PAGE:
XSPARQL syntactically subsumes XQuery and - taking into account the shortcut notations defined in Section 4 of [XSPARQLLANGUAGE] - SPARQL construct queries. Concerning semantics, XSPARQL equally builds on top of its constituent languages. As shown above, we have extended the formal semantics of XQuery from [XQUERYSEMANTICS] by additional reduction rules which reduce each XSPARQL query to XQuery expressions which operate on results of SPARQL queries in the SPARQL's XML result format [SPARQLPROTOCOL].

Since we add only new reduction rules for SPARQL-like heads and bodies, it is easy to see that each native XQuery is treated in a semantically equivalent way in XSPARQL. The only thing affecting native XSPARQL queries are the "decoration" rules, which however, do not affect the final query result

Proposition 1. Each pragma-free XQuery is an XSPARQL query and has the same result under both XQuery and XSPARQL semantics

Proof (Sketch). As easily seen, given an XSPARQL query falling in the XQuery fragment, the result of our normalization is again an XQuery. Note that, however, even this fragment, our additional rewriting rules do change the original query in some cases. More concretely, what happens is that by our "decoration" rule each position-variable free for loop (i.e., that does not have an at clause) is decorated with a new position variable. As these new position variables start with an underscore they cannot occur in the original query, so this rewriting does not interfere with the semantics of the original query. The only rewriting rules which use the newly created position variables are those for rewriting blank nodes in construct parts, i.e., the [·]BNodeSubst rule. However, this rule only applies to XSPARQL queries which fall outside the native XQuery fragment.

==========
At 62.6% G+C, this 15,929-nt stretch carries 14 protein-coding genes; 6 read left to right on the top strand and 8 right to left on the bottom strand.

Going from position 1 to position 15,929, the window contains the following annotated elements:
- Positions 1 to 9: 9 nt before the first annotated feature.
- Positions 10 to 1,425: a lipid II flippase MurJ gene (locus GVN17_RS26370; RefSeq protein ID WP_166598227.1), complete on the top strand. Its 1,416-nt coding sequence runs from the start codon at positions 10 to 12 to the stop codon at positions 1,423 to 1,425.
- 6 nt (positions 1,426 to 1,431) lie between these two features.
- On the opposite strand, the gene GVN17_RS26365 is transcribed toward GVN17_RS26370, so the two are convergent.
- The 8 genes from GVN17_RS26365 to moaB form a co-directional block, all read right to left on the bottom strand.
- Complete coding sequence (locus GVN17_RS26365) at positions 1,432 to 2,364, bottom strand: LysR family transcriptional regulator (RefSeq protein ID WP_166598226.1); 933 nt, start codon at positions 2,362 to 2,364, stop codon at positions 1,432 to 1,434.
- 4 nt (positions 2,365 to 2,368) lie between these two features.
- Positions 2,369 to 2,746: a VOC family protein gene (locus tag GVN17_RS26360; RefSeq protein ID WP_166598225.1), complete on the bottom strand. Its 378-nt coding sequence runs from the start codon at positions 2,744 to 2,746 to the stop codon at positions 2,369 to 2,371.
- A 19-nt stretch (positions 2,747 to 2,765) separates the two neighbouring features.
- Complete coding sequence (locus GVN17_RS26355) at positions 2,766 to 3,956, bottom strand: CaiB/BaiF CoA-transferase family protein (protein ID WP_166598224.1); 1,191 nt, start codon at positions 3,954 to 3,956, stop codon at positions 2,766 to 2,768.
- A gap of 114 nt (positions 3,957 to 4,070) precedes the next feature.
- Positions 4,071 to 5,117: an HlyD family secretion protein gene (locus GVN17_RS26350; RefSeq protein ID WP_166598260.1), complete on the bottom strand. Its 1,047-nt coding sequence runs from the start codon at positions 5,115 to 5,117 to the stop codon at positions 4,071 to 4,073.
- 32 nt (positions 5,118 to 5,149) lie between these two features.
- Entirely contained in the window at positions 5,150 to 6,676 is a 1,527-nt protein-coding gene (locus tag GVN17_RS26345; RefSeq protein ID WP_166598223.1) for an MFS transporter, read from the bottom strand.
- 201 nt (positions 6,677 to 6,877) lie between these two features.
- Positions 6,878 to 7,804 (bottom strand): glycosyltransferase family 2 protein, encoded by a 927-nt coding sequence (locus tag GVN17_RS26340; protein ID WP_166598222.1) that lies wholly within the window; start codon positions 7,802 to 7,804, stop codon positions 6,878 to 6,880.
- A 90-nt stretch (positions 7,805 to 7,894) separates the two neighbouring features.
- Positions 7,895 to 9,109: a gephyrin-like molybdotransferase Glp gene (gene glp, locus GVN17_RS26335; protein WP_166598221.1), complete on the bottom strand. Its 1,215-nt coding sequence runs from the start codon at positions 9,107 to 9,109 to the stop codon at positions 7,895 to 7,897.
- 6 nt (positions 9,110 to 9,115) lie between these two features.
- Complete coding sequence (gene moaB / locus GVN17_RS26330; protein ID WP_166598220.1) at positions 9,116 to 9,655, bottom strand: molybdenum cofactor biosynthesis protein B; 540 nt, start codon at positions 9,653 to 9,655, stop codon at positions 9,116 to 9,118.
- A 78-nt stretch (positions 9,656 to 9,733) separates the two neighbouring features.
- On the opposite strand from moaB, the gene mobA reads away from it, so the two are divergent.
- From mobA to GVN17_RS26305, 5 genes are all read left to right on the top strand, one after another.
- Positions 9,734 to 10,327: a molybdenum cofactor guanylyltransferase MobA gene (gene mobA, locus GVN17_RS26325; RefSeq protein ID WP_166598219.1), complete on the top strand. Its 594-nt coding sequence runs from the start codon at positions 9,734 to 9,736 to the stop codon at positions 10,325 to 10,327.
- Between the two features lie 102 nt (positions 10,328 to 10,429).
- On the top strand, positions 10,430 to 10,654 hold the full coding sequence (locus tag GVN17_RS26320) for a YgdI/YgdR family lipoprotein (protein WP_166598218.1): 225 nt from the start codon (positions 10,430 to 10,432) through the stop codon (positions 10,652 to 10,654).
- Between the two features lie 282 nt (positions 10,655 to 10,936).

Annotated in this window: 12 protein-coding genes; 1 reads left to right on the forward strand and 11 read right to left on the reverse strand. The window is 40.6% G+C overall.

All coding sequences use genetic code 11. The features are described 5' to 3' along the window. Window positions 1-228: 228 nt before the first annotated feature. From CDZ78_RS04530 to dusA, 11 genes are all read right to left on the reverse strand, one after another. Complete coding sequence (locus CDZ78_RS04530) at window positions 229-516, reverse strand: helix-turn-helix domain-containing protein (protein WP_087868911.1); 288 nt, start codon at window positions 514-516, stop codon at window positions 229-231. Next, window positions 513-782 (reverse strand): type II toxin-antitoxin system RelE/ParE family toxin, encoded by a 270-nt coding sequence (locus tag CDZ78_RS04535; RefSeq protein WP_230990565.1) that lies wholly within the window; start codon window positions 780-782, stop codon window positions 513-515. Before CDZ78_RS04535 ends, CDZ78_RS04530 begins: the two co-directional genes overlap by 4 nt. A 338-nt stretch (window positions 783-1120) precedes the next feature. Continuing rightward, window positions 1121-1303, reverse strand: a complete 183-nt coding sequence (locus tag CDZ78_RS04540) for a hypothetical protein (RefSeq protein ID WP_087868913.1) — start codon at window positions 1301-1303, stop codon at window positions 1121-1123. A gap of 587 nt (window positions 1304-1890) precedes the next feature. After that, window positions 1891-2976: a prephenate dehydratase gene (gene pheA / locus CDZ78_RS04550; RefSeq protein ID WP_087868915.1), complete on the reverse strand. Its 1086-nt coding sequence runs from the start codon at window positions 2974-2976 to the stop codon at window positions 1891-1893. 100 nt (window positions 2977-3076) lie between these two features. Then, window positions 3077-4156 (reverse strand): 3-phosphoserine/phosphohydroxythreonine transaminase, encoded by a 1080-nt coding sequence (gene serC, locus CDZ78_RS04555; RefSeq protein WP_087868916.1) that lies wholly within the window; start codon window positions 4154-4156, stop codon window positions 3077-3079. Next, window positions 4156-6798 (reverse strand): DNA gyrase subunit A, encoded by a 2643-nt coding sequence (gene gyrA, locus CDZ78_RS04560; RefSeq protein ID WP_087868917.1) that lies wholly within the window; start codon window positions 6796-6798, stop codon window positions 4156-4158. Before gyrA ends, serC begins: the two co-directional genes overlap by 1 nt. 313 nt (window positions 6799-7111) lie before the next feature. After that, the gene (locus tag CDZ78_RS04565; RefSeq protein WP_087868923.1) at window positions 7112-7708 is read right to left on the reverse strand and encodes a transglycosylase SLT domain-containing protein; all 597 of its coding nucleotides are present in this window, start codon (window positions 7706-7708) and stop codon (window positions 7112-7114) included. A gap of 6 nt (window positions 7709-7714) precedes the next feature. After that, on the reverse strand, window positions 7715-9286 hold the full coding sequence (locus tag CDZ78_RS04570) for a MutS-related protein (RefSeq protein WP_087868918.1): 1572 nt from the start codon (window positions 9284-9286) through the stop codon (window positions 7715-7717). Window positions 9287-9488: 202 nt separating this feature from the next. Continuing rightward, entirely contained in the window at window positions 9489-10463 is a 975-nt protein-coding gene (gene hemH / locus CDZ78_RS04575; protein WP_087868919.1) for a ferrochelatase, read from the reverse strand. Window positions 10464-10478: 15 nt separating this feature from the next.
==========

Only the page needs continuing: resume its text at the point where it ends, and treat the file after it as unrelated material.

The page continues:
A similar correspondence holds for native SPARQL queries. Let us now sketch the proof showing the equivalence of XSPARQL's semantics and the evaluation of rewritten SPARQL queries into native XQuery. Intuitively, we "inherit" the SPARQL semantics from the fs:sparql "oracle".

Let Ω denote a solution sequence of a an abstract SPARQL query q =(E, DS, R) where E is a SPARQL algebra expression, DS is an RDF Dataset and R is a set of variables called the query form (cf. [SPARQL]). Then, by SPARQLResult(Ω) we denote the SPARQL result XML format representation of Ω.

We are now ready to state some properties about our transformations. The following proposition states that any SPARQL select query can be equivalently viewed as an XSPARQL F'DWMR query.